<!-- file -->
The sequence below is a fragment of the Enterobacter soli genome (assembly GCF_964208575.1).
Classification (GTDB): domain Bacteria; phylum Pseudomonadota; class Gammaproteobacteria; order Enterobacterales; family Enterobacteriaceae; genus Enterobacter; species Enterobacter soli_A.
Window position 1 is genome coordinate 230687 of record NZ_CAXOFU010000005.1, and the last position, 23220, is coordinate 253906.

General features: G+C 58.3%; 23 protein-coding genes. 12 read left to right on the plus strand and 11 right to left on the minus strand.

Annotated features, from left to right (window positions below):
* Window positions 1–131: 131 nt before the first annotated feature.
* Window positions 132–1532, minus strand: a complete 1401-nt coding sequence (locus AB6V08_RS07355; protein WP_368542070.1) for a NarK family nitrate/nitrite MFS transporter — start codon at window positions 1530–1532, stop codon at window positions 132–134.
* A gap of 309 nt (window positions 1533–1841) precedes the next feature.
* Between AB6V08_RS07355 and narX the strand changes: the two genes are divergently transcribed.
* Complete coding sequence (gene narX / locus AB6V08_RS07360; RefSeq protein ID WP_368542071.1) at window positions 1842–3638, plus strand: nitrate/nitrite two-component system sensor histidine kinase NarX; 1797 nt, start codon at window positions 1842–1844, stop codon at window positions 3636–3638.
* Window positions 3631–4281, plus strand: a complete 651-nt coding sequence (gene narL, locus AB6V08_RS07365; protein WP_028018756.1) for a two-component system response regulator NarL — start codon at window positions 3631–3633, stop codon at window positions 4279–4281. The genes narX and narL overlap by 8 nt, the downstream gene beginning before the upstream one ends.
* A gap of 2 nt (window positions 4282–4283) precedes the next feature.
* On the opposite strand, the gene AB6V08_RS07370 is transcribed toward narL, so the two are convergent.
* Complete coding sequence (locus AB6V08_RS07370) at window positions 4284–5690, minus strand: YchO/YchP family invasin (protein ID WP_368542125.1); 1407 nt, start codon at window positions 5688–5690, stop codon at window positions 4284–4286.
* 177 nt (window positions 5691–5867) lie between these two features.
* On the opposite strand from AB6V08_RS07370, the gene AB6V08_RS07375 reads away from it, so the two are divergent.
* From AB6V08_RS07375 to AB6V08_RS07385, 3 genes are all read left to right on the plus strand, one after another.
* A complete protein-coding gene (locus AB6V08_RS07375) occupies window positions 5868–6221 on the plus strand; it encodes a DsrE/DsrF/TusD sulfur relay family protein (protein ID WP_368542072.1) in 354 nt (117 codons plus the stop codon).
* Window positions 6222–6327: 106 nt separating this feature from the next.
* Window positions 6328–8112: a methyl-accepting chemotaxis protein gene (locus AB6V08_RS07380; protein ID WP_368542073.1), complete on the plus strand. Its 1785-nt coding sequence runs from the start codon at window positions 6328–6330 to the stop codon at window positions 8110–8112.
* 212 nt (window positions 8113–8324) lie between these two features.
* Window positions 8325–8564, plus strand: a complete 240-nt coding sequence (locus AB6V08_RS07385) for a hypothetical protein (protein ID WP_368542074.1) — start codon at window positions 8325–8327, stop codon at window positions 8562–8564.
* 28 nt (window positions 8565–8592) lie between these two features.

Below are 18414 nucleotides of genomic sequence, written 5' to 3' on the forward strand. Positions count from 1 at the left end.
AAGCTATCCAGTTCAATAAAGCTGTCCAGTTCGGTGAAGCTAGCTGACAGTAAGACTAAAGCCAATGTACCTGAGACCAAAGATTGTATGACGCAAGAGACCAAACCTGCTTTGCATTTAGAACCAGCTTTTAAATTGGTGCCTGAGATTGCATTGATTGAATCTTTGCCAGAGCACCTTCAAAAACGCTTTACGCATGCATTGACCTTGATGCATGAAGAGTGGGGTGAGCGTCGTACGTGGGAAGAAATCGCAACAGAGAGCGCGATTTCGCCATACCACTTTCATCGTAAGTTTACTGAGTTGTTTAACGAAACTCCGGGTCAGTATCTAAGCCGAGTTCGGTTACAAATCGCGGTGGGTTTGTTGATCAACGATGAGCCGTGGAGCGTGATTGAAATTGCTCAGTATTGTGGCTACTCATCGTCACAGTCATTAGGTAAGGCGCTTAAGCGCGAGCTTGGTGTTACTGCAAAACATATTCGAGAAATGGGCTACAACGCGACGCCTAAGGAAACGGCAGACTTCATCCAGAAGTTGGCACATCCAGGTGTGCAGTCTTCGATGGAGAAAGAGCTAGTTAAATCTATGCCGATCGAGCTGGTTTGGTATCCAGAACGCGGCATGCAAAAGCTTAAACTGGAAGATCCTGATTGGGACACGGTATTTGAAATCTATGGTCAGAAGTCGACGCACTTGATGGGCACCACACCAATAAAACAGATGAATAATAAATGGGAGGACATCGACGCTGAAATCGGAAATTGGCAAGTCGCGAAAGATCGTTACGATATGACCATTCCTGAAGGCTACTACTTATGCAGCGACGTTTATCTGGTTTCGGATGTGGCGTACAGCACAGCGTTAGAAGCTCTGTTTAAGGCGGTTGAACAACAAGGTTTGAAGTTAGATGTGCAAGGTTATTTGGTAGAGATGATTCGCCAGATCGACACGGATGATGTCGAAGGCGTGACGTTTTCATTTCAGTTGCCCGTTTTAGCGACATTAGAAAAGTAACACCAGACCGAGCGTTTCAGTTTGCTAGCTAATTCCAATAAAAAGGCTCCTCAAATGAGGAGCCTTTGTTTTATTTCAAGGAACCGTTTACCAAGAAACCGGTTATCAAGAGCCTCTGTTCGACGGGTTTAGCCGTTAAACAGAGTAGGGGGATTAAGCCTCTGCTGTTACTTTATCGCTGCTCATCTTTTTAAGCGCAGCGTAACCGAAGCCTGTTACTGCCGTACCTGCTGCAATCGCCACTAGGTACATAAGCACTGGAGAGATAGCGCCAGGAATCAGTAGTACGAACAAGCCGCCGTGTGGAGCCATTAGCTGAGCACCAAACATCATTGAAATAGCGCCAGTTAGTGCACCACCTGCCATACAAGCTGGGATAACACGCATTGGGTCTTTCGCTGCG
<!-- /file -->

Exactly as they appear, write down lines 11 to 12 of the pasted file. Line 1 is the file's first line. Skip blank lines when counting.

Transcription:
* Window positions 3631–4281, plus strand: a complete 651-nt coding sequence (gene narL, locus AB6V08_RS07365; protein WP_028018756.1) for a two-component system response regulator NarL — start codon at window positions 3631–3633, stop codon at window positions 4279–4281. The genes narX and narL overlap by 8 nt, the downstream gene beginning before the upstream one ends.
* A gap of 2 nt (window positions 4282–4283) precedes the next feature.